It’s not a very tourist-orientated town. But it’s got its charms all the same. Just watching people going about their workaday lives is to me so utterly fascinating. One good thing about traveling alone: one can spend an entire day indulging such fascinations without pissing anybody else the crap off. Even the more so when they’re as friendly as Laotians, as delighted to be talking to a Westerner. (Seems they don’t see so many in these parts, as I was drawing quite a bit of attention just walking around some of the residential side-streets.)
This lady bade me pet the baby cow (which she’d been doing when I arrived at the scene). Was somewhat surprised that it allowed me to do so.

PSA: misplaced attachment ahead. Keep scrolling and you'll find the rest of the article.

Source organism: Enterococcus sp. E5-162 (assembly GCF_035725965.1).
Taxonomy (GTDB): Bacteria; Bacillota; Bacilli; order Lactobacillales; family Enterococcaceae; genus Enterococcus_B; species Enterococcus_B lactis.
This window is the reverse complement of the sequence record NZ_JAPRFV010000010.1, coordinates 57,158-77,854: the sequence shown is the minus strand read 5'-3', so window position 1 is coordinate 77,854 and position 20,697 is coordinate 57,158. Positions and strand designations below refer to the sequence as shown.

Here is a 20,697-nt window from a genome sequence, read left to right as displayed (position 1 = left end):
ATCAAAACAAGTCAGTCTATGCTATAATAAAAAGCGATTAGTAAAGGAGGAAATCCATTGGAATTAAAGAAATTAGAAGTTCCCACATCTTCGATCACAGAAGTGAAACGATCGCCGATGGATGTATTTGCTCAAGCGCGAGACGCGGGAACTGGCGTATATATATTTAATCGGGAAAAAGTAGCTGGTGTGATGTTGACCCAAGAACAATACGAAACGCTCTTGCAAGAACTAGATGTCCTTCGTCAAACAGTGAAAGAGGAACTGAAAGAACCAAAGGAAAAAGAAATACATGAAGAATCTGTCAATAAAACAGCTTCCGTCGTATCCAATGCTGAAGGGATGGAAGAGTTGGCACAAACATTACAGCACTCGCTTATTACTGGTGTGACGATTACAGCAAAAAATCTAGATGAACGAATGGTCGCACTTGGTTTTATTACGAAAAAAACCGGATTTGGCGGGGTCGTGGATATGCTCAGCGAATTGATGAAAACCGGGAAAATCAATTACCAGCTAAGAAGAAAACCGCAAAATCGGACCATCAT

Of course, signs are always good for some entertainment.
The town and many of its establishments are adorned with old materiel from the U.S. bombing. Don’t really know what to make of it, but…okay.
Chatted for a while with a nutty Slovak who was giving me tips about Cambodia. I asked if he’d got the seven-day pass for Angkor Wat, and he scoffed that nobody could ever need seven days to explore the temples there. Ha ha, little does he know!
He was telling me to make sure to not miss visiting the “big lake” (Tonle Sap), as the vegetation around there is so vivid that it’s almost as beautiful as the Windows XP desktop. Swear to Buddha, that’s what he said!
He then went on a big, long, entertaining rant about, if one takes ill, to never set foot inside a Cambodian hospital, as they’ll “finish you off every time”.
Speaking of temples, guidebook says this town’s are un-interesting. Well, the guidebook can fuckoff at a time of its choosing, because, while there aren’t many of them, the temples here kick ass!